You might be wondering why the Korea-US Free Trade Agreement has gone through four years of renegotiations and is yet to pass through either government bodies. There has been resistance to this agreement in both governments, but most especially by the Democratic Labor Party and Democratic Progressive Party of South Korea whose members physically blocked out other members of congress from ratifying the agreement in 2008. Ms. Kim Kyung Ran of the Korean Confederation of Trade Unions from South Korea was one of the featured speakers at the rally. At a dinner following, she presented on the 4-year movement by the masses of South Korea against the KorUS FTA, which started with 300 organizations in 2006 and grew to a 700,000 strong candle light vigil in Seoul the summer of 2008. Ms. Kim warned us that the movement has since lost some of its numbers and received less coverage in the media. Both South Korean and U.S. governments are continuing negotiations around the FTA behind closed doors and unless the people come out strongly against the KorUS FTA, it will be passed by both governments in February of 2011 when it is up for ratification.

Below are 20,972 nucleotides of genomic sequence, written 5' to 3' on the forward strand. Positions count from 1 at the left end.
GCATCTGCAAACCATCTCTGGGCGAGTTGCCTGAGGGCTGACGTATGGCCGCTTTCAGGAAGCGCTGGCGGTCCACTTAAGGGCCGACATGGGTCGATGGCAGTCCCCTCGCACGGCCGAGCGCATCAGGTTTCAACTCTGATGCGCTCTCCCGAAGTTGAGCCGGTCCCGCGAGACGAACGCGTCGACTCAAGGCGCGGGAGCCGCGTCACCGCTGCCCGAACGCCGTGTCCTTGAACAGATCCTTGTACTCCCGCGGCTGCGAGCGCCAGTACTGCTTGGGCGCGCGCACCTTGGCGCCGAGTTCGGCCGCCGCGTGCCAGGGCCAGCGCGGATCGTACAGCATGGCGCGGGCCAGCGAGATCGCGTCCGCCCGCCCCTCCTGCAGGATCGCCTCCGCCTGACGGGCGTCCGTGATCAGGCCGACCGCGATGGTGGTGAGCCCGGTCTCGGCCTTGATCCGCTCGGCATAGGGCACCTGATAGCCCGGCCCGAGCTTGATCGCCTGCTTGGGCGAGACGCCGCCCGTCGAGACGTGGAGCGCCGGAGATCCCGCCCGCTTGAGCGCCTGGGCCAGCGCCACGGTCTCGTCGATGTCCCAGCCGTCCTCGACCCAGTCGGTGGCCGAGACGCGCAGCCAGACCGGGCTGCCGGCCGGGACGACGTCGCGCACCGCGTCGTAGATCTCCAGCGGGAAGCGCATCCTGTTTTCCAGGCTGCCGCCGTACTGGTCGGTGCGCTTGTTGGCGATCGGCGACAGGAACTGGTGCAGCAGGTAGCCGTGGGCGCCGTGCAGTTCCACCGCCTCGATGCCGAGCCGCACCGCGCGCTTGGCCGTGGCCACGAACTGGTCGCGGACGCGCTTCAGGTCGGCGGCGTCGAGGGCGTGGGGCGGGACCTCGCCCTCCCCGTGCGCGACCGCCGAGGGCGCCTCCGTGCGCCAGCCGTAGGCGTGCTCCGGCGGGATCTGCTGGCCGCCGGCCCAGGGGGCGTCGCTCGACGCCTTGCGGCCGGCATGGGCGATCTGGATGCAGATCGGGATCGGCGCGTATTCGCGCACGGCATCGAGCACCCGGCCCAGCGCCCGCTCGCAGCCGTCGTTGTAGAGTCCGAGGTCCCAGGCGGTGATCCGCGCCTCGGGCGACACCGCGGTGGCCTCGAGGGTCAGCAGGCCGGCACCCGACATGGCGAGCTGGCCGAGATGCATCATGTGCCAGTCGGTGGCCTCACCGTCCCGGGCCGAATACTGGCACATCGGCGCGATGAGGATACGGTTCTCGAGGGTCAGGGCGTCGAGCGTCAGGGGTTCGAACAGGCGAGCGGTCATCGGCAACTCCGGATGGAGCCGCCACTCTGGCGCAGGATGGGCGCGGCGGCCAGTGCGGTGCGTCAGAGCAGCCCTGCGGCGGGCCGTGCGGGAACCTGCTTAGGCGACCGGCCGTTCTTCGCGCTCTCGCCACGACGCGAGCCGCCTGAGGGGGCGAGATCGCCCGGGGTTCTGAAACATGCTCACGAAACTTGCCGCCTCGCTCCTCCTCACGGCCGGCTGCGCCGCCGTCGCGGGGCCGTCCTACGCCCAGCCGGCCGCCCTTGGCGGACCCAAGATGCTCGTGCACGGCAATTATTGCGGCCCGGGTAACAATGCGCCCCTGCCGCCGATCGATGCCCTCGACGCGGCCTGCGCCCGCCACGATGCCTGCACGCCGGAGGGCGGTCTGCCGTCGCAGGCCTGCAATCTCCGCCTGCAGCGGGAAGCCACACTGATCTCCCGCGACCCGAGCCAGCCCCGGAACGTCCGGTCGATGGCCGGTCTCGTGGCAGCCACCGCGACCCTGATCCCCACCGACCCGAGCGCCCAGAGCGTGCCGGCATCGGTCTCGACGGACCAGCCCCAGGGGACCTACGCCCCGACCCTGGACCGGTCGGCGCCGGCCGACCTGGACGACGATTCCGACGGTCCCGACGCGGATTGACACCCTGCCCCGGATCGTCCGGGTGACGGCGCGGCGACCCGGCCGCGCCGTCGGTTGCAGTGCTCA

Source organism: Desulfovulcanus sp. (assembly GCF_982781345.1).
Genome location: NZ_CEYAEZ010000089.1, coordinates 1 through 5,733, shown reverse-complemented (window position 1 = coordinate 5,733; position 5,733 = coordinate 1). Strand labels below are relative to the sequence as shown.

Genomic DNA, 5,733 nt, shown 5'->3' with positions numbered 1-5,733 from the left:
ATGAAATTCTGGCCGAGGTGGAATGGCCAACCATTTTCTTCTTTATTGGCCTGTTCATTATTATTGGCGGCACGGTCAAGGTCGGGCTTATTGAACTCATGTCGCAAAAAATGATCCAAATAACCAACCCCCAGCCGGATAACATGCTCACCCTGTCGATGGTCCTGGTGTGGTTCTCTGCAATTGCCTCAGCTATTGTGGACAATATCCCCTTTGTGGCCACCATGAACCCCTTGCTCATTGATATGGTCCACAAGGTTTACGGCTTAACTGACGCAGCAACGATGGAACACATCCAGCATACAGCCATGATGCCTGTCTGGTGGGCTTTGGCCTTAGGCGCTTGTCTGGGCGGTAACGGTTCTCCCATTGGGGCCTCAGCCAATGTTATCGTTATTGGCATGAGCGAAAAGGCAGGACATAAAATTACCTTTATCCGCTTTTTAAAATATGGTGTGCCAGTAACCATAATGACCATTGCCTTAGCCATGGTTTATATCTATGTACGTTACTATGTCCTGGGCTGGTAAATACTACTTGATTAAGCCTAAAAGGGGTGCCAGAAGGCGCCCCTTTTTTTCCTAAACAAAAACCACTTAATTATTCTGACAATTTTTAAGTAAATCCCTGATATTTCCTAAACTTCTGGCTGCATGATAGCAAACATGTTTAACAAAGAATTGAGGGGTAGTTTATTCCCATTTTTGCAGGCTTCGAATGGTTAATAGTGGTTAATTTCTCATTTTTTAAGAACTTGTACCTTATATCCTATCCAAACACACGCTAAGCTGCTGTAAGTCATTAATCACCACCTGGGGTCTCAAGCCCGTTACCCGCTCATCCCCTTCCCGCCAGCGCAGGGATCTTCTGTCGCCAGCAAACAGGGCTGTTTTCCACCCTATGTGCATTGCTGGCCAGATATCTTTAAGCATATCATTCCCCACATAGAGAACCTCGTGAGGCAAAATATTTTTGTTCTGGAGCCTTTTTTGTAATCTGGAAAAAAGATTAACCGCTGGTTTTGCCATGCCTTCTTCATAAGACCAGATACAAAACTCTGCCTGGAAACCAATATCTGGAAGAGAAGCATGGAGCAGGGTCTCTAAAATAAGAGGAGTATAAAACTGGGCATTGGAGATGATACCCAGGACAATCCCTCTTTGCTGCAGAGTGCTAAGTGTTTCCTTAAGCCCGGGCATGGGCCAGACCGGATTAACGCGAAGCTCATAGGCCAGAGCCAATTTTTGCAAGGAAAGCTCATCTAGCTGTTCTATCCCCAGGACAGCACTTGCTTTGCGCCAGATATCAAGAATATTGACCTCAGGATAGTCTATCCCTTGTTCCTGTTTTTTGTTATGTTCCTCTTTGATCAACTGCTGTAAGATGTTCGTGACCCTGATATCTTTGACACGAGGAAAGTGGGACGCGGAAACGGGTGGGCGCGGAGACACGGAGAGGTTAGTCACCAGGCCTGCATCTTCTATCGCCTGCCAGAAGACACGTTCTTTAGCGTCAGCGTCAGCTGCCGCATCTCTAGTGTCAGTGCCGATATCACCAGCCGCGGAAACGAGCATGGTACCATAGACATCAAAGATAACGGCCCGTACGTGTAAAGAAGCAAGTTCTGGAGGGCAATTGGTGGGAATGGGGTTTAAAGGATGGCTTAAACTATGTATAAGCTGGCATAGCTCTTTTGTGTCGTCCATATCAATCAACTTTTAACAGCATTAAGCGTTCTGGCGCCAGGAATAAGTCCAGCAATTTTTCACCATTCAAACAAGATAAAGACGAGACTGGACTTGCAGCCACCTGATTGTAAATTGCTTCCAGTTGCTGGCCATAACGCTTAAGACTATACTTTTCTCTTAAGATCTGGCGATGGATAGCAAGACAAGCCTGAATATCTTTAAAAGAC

Please join Eclipse Rising in our campaign against the Korean-US Free Trade Agreement. You can
• click on links below for more information about the agreement and look out for future posts about this topic.
• write to your congressional representatives, Speaker of the House, or the President to speak out against the KorUS FTA.
• Or, write an op-ed for your local newspaper!
1) Analysis: Christine Ahn's article "Forget the FTA Fix, just say no"
and another is from People's Solidarity for Social Progress: "The Revival of the U.S.-Korea FTA, the Global Economic Crisis and U.S. Intentions in East Asia" by Pilsoo Im
2) From the US side: the website of Public Citizen's Global Trade Watch, which has a whole series of linked pages with facts on the Korean US FTA:
3) This is the page from Bilaterals.org, on the Korean US FTA, outlining the undemocratic nature of how this FTA was passed in 2007 :
4) and finally, for history and context, this is the blog of the grouping of KA orgs that fought the negotiations back in 2007, when delegations from movement groups in South Korea came to each negotiation site: